April 14 – A Week With… Google Sheets
Conditional Formatting is a great tool to get a snapshot of your students and their progress. Whether you are filling in the spreadsheet or getting the answers from a Google Form, the cells can do multiple things when the right condition is applied.
My best example is applying a color to the score to get a feel. In the GIF above I’ve faked a simple math quiz and you either get the answer right (in green) or wrong (in red). As you can see, All students got Question #2 correct, but everyone missed Question #3 – should I should probably spend more time reviewing that. Once the conditional formatting is applied to Question #4, we’ll notice that Student #3 missed 3/4 questions so it might be time to sit down and find out what they are struggling with.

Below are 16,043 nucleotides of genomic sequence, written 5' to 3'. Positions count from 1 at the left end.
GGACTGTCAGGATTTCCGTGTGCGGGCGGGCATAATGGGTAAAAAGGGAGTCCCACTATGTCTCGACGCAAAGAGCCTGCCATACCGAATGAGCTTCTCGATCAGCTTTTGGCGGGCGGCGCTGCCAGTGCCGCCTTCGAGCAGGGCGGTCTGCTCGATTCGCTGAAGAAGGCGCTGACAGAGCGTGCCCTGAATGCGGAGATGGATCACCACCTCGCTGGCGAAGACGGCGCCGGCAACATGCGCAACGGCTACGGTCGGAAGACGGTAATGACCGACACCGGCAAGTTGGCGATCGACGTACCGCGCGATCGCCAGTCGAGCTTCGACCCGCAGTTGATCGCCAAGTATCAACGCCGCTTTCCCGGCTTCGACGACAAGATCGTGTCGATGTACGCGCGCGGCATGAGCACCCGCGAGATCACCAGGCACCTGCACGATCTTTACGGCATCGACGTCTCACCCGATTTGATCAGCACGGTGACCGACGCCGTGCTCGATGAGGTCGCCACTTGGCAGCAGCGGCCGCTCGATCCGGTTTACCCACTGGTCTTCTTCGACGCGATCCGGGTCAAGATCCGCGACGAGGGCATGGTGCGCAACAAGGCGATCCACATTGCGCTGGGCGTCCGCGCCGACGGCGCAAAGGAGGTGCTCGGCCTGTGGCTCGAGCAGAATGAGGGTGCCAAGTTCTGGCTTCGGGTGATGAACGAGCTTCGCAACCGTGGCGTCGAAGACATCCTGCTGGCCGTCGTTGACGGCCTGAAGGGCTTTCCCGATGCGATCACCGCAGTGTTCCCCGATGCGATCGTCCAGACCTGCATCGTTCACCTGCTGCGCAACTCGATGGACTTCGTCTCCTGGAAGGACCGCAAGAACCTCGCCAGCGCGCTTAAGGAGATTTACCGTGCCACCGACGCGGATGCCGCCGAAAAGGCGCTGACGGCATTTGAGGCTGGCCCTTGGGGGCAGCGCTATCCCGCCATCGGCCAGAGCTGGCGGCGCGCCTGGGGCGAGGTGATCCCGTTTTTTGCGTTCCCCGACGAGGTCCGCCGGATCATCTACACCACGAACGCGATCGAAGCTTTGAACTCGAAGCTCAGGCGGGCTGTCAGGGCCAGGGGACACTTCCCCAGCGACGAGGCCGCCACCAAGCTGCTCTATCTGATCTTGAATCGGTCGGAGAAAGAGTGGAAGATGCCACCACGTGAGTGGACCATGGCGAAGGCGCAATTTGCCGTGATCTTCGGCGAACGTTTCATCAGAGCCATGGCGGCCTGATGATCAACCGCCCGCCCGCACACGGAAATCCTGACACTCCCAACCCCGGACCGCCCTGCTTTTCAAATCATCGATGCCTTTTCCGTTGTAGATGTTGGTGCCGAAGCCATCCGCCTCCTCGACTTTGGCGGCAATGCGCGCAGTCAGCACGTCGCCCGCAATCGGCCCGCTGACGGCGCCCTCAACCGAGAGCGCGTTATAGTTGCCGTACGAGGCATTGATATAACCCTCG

Another example is with a larger group and coloring according to a min and max value, more of a bell curve approach. In the GIF above the first 4 rows are a scoring rubric and row 4 is an =AVERAGE formula to get the average of the below values. The columns are the scoring for the rubric for every student, so I setup a conditional with min value being yellow and max value being white in cells B5:B18 (the colon means through). Now I can tell what students are doing well in the rubric item and which ones are struggling.